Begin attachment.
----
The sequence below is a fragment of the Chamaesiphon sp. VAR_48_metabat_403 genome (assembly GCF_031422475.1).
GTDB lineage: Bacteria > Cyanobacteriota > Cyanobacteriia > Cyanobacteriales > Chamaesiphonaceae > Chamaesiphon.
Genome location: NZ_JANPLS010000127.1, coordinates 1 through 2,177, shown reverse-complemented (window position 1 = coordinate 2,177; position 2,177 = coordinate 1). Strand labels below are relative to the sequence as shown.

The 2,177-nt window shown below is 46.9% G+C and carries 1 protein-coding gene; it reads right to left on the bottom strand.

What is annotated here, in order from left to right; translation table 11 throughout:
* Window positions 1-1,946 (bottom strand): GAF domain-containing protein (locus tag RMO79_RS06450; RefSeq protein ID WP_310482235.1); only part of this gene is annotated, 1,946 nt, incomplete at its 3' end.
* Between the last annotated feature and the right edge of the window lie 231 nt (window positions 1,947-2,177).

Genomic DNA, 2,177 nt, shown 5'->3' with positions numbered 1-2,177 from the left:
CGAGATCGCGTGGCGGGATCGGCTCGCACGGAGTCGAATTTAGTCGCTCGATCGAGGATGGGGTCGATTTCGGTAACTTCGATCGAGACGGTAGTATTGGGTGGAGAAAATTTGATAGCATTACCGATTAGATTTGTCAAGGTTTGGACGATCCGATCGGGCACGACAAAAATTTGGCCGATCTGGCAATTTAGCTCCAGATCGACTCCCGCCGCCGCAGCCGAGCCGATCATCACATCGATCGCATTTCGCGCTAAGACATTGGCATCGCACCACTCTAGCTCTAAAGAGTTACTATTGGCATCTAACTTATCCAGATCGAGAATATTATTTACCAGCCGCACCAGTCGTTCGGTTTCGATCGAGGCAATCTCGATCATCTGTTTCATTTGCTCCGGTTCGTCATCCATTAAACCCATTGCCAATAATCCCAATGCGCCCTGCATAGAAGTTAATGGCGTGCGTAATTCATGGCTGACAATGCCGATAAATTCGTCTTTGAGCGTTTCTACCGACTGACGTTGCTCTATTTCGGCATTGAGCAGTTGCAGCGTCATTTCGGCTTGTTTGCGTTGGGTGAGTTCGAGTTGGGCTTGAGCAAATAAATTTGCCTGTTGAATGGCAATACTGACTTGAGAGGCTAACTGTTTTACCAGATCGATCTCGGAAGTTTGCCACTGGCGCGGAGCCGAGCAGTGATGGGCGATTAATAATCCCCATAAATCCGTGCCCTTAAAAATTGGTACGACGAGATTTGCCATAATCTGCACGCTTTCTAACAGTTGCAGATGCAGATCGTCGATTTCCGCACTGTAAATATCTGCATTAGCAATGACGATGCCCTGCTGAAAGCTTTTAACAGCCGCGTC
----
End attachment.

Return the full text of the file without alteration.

The sequence below is a fragment of the Chamaesiphon sp. VAR_48_metabat_403 genome (assembly GCF_031422475.1).
GTDB lineage: Bacteria > Cyanobacteriota > Cyanobacteriia > Cyanobacteriales > Chamaesiphonaceae > Chamaesiphon.
Genome location: NZ_JANPLS010000127.1, coordinates 1 through 2,177, shown reverse-complemented (window position 1 = coordinate 2,177; position 2,177 = coordinate 1). Strand labels below are relative to the sequence as shown.

The 2,177-nt window shown below is 46.9% G+C and carries 1 protein-coding gene; it reads right to left on the bottom strand.

What is annotated here, in order from left to right; translation table 11 throughout:
* Window positions 1-1,946 (bottom strand): GAF domain-containing protein (locus tag RMO79_RS06450; RefSeq protein ID WP_310482235.1); only part of this gene is annotated, 1,946 nt, incomplete at its 3' end.
* Between the last annotated feature and the right edge of the window lie 231 nt (window positions 1,947-2,177).

Genomic DNA, 2,177 nt, shown 5'->3' with positions numbered 1-2,177 from the left:
CGAGATCGCGTGGCGGGATCGGCTCGCACGGAGTCGAATTTAGTCGCTCGATCGAGGATGGGGTCGATTTCGGTAACTTCGATCGAGACGGTAGTATTGGGTGGAGAAAATTTGATAGCATTACCGATTAGATTTGTCAAGGTTTGGACGATCCGATCGGGCACGACAAAAATTTGGCCGATCTGGCAATTTAGCTCCAGATCGACTCCCGCCGCCGCAGCCGAGCCGATCATCACATCGATCGCATTTCGCGCTAAGACATTGGCATCGCACCACTCTAGCTCTAAAGAGTTACTATTGGCATCTAACTTATCCAGATCGAGAATATTATTTACCAGCCGCACCAGTCGTTCGGTTTCGATCGAGGCAATCTCGATCATCTGTTTCATTTGCTCCGGTTCGTCATCCATTAAACCCATTGCCAATAATCCCAATGCGCCCTGCATAGAAGTTAATGGCGTGCGTAATTCATGGCTGACAATGCCGATAAATTCGTCTTTGAGCGTTTCTACCGACTGACGTTGCTCTATTTCGGCATTGAGCAGTTGCAGCGTCATTTCGGCTTGTTTGCGTTGGGTGAGTTCGAGTTGGGCTTGAGCAAATAAATTTGCCTGTTGAATGGCAATACTGACTTGAGAGGCTAACTGTTTTACCAGATCGATCTCGGAAGTTTGCCACTGGCGCGGAGCCGAGCAGTGATGGGCGATTAATAATCCCCATAAATCCGTGCCCTTAAAAATTGGTACGACGAGATTTGCCATAATCTGCACGCTTTCTAACAGTTGCAGATGCAGATCGTCGATTTCCGCACTGTAAATATCTGCATTAGCAATGACGATGCCCTGCTGAAAGCTTTTAACAGCCGCGTC